April 2018, Articles

Team Behind the Team: Campaign Planning

High Performance Sport NZ Campaign Performance Manager Hamish Carter leads a specialist team, who aim to provide planning and preparation support to an athlete’s campaign in their build up to an Olympic Games.

The former Olympic triathlon champion talks about the role the campaign consultants play in helping coaches and athletes prepare deliver when it counts most.

What does the role entail?

I am part of the HPSNZ campaign consultant team with Adrian Blincoe, Tracey Paterson and David Slyfiled. What we do is work alongside coaches and athletes on their campaigns and help them figure out how best to prepare so that the athlete is better prepared when they stand on the start line at their pinnacle event. We offer an external perspective, where the coach and athlete can test their thinking and ideas around their plans and preparations towards a pinnacle event, which might be anywhere from two to eight years in the future.

In our work, we try to help them identify gaps and if required take a longer term view . We might also assist with their approach to learning around pinnacle events or figure out what actions should be taken based on what was learnt . We ask them what their performance in future needs to look like in order to be successful and develop a plan which will allow them to deliver that performance when it matters most.

How do you determine which athletes and coaches to work with?

We work with athletes and coaches from the funded Olympic sports. For our role to effective the coach and the athlete must be open to our input and feel it makes a difference to performance. We operate on a needs basis. One some occasions we think we can add some value and sometimes when we can’t help we might try to help them find someone else who needs their needs.

What are some of the biggest challenges you face in the role?

It is important to have an understanding of the pressures of the coach and athlete’s environment and it is about helping them identify key elements to their campaign, which will make a performance difference. The role – if done well – should have an impact on performance and that comes from providing deeper thinking into the preparation required to succeed. This is not always easy to achieve because you are dealing with, in some cases, coaches and athletes who are the best in the world, so to find those one or two elements which might make a difference is not easy. The advantage we can have as consultants is more of a one step removed helicopter view of the campaign, which can be helpful in identifying something the coach and athlete may not be aware of.

How often would you communicate with the athletes and coaches on their campaign?

It really does differ, although, generally, the start of their campaign cycle is when we try to encourage most of the thinking to occur. As we approach the pinnacle event most of the thinking has been done and the coach and athlete should be confident and trust in the plan. Many coaches and athletes are very organised but the unexpected always happens – the key is being able to skilfully deal with those surprises when they occur.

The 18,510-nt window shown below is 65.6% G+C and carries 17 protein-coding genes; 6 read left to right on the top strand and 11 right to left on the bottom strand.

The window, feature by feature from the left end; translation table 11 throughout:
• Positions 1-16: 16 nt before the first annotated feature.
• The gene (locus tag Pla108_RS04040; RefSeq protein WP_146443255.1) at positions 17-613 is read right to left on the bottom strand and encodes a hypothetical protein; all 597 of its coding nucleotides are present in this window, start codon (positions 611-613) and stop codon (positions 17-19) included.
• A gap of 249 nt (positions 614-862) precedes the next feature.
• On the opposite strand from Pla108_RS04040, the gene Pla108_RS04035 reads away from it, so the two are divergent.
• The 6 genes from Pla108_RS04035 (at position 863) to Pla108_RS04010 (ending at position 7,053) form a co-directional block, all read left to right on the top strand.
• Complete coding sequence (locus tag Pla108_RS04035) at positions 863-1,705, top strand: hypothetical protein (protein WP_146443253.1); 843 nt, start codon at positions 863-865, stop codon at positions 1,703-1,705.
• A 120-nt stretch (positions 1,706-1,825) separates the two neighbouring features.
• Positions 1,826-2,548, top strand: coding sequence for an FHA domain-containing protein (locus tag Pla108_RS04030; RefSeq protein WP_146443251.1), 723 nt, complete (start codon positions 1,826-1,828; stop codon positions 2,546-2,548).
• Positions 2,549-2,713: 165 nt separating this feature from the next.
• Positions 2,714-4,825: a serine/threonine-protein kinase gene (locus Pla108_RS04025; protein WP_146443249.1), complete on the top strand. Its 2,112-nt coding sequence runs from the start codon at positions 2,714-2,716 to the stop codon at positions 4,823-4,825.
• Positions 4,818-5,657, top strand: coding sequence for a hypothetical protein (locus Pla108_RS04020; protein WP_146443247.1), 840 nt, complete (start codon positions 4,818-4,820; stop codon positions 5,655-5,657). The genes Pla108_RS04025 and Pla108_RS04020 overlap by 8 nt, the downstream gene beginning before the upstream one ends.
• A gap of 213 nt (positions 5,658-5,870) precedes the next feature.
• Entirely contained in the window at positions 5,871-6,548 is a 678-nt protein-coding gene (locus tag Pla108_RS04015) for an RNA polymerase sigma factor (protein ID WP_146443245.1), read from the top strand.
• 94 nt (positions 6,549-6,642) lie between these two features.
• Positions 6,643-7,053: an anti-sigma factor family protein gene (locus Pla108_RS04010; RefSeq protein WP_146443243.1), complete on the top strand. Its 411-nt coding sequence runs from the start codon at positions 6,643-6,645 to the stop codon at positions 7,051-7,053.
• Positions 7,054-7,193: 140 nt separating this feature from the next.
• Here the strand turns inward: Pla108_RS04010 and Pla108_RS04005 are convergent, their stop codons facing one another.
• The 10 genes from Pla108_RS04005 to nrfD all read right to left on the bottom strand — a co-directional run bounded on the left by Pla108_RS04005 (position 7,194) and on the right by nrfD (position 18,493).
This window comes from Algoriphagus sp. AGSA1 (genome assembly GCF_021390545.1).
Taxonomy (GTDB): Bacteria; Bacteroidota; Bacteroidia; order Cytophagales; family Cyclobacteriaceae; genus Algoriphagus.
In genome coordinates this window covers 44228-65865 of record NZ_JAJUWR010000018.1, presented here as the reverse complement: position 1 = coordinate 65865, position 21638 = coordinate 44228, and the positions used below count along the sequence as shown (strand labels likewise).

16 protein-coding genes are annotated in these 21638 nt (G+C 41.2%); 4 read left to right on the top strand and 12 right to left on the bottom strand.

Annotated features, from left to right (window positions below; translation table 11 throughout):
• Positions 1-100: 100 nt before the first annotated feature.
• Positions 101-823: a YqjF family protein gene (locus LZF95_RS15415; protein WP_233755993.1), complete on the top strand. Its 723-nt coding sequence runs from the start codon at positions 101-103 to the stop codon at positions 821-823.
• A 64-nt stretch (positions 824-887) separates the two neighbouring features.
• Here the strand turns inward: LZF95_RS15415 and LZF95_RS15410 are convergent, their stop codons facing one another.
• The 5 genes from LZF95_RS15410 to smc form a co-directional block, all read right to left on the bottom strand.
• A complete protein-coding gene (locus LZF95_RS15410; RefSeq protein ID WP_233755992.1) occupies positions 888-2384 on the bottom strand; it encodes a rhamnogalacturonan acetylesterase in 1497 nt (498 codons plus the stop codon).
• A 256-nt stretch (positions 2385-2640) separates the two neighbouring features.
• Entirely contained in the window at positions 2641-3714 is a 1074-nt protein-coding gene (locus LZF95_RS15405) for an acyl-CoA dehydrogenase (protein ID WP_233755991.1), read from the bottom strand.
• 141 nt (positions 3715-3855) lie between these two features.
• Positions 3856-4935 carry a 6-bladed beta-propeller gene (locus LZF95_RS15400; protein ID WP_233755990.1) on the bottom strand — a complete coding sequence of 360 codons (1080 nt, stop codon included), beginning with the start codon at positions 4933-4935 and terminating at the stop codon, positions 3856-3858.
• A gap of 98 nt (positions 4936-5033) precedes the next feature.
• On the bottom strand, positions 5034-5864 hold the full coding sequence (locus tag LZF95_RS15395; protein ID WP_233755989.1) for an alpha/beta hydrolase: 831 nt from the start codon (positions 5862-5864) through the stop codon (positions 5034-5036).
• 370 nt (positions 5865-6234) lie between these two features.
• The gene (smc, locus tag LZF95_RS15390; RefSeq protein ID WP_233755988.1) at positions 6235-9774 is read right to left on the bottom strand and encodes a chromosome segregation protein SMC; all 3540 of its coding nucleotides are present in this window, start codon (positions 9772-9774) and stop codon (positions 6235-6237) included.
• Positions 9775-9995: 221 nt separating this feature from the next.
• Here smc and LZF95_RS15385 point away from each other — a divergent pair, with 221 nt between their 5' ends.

What have been some of the big success stories?

David Slyfield has been a campaign consultant for many years and he has supported a number of successful Olympic campaigns including Peter Burling and Blair Tuke, the Rio 2016 49er Olympic champions. He has also had a role to play with Lisa Carrington in the work he does with her coach, Gordon Walker. In the last cycling I worked with Rene Olsen, coach of the women’s K4 team (which finished fifth at the 2016 Rio Olympics). They only had around 18 months to put together a plan that would firstly qualify for the Games then go on to perform at their best in Rio. In working along side Rene he managed to put in place a strategy which allowed the athletes to learn quickly and apply their learnings. This was a real strength of the campaign.

How important have the campaign consultant team been to the High Performance Sport NZ landscape?

There is often a good correlation between how well prepared an athlete is and how well the athlete performs. Everyone knows we have athletes with varied levels of preparedness. As a system, I believe we are getting better at working with sports to constantly improve how we prepare our coaches and athletes, and there is still opportunity to do this better than our competition, but that is part of the challenge.

What is the most rewarding element to your role?

If our work can go some way to helping an athlete or a coach identify gaps, accelerate learning or provide some deeper critical thinking around performance it can be rewarding to see the impact this might have on performance . For me, the role is all about working alongside the coach and athlete so they are as prepared as possible to be able to deliver performance when the time comes. That is the outcome we are seeking.